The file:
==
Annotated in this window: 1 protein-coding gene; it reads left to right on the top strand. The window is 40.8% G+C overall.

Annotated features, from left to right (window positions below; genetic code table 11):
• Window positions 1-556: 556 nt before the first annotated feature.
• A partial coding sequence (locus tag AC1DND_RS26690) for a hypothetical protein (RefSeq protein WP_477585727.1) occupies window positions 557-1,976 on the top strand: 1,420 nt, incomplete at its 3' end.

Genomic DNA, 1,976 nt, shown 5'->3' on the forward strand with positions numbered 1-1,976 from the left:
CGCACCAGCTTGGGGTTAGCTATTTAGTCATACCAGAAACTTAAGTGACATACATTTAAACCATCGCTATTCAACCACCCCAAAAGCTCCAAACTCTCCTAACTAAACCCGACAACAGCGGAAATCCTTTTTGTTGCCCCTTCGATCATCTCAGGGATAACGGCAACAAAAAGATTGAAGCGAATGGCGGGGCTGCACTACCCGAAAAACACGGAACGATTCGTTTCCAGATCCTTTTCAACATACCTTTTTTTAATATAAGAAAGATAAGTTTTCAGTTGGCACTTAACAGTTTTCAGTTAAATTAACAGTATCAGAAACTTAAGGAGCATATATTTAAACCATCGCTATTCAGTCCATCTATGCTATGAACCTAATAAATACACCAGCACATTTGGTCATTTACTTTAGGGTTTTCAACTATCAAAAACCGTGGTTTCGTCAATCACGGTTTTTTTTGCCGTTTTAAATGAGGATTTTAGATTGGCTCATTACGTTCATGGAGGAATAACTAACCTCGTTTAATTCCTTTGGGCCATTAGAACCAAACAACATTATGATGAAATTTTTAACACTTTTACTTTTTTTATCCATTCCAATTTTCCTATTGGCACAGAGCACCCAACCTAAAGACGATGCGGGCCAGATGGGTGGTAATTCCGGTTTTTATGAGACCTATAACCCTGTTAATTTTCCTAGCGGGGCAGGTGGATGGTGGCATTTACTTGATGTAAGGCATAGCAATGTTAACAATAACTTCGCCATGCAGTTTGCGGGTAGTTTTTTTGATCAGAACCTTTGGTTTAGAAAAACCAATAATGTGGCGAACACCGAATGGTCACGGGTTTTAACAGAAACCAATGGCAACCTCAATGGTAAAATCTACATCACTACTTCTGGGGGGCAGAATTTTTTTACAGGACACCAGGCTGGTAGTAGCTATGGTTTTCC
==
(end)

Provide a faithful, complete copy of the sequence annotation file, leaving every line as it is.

Annotated in this window: 1 protein-coding gene; it reads left to right on the top strand. The window is 40.8% G+C overall.

Annotated features, from left to right (window positions below; genetic code table 11):
• Window positions 1-556: 556 nt before the first annotated feature.
• A partial coding sequence (locus tag AC1DND_RS26690) for a hypothetical protein (RefSeq protein WP_477585727.1) occupies window positions 557-1,976 on the top strand: 1,420 nt, incomplete at its 3' end.

Genomic DNA, 1,976 nt, shown 5'->3' on the forward strand with positions numbered 1-1,976 from the left:
CGCACCAGCTTGGGGTTAGCTATTTAGTCATACCAGAAACTTAAGTGACATACATTTAAACCATCGCTATTCAACCACCCCAAAAGCTCCAAACTCTCCTAACTAAACCCGACAACAGCGGAAATCCTTTTTGTTGCCCCTTCGATCATCTCAGGGATAACGGCAACAAAAAGATTGAAGCGAATGGCGGGGCTGCACTACCCGAAAAACACGGAACGATTCGTTTCCAGATCCTTTTCAACATACCTTTTTTTAATATAAGAAAGATAAGTTTTCAGTTGGCACTTAACAGTTTTCAGTTAAATTAACAGTATCAGAAACTTAAGGAGCATATATTTAAACCATCGCTATTCAGTCCATCTATGCTATGAACCTAATAAATACACCAGCACATTTGGTCATTTACTTTAGGGTTTTCAACTATCAAAAACCGTGGTTTCGTCAATCACGGTTTTTTTTGCCGTTTTAAATGAGGATTTTAGATTGGCTCATTACGTTCATGGAGGAATAACTAACCTCGTTTAATTCCTTTGGGCCATTAGAACCAAACAACATTATGATGAAATTTTTAACACTTTTACTTTTTTTATCCATTCCAATTTTCCTATTGGCACAGAGCACCCAACCTAAAGACGATGCGGGCCAGATGGGTGGTAATTCCGGTTTTTATGAGACCTATAACCCTGTTAATTTTCCTAGCGGGGCAGGTGGATGGTGGCATTTACTTGATGTAAGGCATAGCAATGTTAACAATAACTTCGCCATGCAGTTTGCGGGTAGTTTTTTTGATCAGAACCTTTGGTTTAGAAAAACCAATAATGTGGCGAACACCGAATGGTCACGGGTTTTAACAGAAACCAATGGCAACCTCAATGGTAAAATCTACATCACTACTTCTGGGGGGCAGAATTTTTTTACAGGACACCAGGCTGGTAGTAGCTATGGTTTTCC